TOKYO -- In a directionless Japanese stock market, foreign investors are passing over blue chips in favor of midtier companies that are less sensitive to exchange rate swings and expected to enjoy steady growth.
The Nikkei Stock Average snapped a winning streak Wednesday with its first drop in six trading days. Even as the benchmark index's decline reached 300 points in the afternoon amid a sharp rise by the yen, some stocks bucked the trend.
Hisamitsu Pharmaceutical extended its gains for a fifth trading day, reaching a post-listing high of 6,000 yen ($54.90). The company expects a third straight year of operating profit growth in the fiscal year ending February 2017 on rising sales of its Salonpas anti-inflammatory pain reliever to tourists. Purchases by inbound travelers are shifting from big-ticket items to cosmetics and over-the-counter drugs.
The stock has attracted buyers on expectations of continued growth, said Masayuki Kubota of the Rakuten Securities Economic Research Institute.
Meanwhile, larger peer Takeda Pharmaceutical slumped to a year-to-date low. It ended Wednesday at 4,675 yen, down 20% from a January peak. Investors attracted to its high dividend yield had gravitated to Takeda, a prominent stock in a pharmaceutical sector relatively insulated from economic shocks, as uncertainty over the external environment mounted.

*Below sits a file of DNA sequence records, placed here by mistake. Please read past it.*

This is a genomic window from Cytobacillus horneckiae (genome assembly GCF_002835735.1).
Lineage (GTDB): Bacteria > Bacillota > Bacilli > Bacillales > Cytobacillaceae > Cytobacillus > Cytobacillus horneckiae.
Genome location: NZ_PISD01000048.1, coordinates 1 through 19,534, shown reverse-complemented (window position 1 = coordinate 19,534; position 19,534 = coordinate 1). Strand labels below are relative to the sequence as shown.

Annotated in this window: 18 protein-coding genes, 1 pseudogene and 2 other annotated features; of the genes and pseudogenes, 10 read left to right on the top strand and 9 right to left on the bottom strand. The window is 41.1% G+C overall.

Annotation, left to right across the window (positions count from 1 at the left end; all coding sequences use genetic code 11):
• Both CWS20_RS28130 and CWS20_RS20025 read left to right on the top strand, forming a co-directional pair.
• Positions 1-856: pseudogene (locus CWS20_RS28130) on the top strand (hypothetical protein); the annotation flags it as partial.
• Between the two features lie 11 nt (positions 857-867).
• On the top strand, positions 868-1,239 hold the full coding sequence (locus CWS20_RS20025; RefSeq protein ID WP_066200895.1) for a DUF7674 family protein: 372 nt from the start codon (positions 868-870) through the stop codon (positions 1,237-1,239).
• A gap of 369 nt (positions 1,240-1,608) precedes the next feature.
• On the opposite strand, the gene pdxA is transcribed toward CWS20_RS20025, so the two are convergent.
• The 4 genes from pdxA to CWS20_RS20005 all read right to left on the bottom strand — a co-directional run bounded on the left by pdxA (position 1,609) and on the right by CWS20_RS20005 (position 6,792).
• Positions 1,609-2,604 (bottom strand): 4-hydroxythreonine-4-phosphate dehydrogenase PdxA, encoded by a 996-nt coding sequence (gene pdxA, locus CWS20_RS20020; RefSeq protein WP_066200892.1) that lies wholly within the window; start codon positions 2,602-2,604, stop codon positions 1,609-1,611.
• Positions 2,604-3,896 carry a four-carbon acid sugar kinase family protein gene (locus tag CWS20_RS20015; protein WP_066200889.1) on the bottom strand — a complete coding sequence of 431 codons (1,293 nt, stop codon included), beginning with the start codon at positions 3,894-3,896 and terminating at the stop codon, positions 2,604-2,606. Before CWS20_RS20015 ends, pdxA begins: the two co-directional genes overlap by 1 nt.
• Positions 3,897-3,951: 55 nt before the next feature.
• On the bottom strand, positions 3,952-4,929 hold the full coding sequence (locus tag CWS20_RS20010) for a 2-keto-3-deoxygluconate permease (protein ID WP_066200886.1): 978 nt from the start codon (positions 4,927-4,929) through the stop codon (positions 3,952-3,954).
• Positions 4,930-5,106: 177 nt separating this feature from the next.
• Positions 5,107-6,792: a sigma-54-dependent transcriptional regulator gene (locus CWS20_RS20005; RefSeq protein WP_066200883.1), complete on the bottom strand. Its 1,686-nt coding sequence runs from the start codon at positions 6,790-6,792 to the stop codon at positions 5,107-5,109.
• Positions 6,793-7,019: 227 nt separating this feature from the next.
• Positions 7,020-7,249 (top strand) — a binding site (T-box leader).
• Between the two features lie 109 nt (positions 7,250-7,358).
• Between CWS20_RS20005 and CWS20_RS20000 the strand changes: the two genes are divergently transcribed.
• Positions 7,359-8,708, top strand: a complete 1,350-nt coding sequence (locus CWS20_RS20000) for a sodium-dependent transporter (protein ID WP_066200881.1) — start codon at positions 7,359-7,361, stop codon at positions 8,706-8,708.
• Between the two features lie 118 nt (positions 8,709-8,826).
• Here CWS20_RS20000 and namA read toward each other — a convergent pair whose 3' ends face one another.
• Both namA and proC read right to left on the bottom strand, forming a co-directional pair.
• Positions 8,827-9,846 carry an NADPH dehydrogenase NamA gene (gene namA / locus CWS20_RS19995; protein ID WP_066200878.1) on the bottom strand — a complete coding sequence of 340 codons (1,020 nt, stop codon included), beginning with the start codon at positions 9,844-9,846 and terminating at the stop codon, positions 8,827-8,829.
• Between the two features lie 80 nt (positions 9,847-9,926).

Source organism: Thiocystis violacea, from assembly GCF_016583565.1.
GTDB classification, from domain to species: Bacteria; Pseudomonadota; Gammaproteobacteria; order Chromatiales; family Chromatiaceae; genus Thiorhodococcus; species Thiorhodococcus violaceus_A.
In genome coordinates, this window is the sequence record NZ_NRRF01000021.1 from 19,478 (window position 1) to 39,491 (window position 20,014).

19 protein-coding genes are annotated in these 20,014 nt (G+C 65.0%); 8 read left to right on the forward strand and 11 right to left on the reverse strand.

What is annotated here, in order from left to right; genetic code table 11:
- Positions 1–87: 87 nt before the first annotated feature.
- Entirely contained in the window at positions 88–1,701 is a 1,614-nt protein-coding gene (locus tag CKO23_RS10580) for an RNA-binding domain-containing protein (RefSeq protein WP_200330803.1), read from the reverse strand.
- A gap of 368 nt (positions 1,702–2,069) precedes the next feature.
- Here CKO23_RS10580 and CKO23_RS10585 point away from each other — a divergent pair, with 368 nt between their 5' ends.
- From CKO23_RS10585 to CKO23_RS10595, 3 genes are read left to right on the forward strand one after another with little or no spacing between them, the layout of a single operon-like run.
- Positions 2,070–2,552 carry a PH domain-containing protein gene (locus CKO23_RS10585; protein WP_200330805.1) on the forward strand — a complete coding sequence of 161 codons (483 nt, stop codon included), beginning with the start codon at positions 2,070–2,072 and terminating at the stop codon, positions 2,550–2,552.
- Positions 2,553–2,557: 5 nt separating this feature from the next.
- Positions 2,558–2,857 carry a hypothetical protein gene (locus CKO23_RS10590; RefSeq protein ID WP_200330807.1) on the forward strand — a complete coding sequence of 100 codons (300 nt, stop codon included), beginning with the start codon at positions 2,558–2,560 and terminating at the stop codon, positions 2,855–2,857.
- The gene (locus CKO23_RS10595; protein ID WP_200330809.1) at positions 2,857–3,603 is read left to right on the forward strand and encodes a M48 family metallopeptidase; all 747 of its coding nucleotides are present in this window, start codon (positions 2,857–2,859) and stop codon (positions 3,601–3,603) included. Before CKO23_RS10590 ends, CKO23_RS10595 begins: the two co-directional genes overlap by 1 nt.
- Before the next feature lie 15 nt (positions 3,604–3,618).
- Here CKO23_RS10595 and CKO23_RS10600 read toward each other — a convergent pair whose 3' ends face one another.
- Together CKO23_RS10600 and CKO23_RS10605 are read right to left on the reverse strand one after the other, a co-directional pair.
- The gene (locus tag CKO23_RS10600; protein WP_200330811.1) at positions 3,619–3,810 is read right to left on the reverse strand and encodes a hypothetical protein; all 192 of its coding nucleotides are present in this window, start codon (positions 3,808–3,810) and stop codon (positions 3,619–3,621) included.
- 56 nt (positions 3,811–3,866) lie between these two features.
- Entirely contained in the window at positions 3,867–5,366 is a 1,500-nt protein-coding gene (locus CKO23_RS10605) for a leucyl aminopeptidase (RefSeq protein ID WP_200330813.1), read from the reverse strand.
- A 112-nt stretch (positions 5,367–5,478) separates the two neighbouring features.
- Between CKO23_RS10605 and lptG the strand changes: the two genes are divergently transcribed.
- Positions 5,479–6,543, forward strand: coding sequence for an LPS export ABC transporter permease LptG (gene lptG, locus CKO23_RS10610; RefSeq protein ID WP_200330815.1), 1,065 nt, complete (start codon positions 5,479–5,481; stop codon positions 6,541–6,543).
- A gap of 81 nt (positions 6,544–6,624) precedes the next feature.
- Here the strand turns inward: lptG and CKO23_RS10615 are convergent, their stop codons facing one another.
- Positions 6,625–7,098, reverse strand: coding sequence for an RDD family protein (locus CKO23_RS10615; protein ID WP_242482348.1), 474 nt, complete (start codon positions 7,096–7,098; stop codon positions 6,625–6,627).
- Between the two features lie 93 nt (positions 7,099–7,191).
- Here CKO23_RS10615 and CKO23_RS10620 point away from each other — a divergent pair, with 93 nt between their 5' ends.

But Takeda has gradually fallen out of favor of late. Investment metrics show it as overvalued, and some investors consider it a mature company with limited room for growth.
Pharmaceuticals are not the only sector where midsize businesses are outperforming larger counterparts. Meat wholesaler and processor S Foods hit a record high Wednesday even as NH Foods slid 3%. S Foods, which had focused on beef, has also made headway in the pork market. It projects growth in both sales and profit this fiscal year. The company can pass on exchange rate fluctuations in wholesale prices, reducing downside risk, said Shoichi Arisawa of IwaiCosmo Securities.
This market centering on midtier companies' results has legs, said Tadao Kimura of Sumitomo Mitsui Asset Management. Analysts and fund managers provide research on businesses after earnings releases. Unlike with large enterprises, where multiple analysts fight over the same turf, coverage of midsize businesses often comes out late. It also generally takes longer for analysis, in the form of client reports, to be priced into a midcap stock.
Growing speculation over a U.S. interest rate hike has made it more difficult to invest in blue chips vulnerable to shifts in exchange rates and external demand. Recent disclosed investments by foreign players include midsize companies with strong businesses, such as Topcon. Some European pension money is flowing into funds investing in small- and midcap growth stocks, said Chisato Haganuma of Mitsubishi UFJ Morgan Stanley Securities.
Market players may also be following the lead of more discerning investors and seeking opportunities to buy into midcap growth stocks that tend to be forgotten.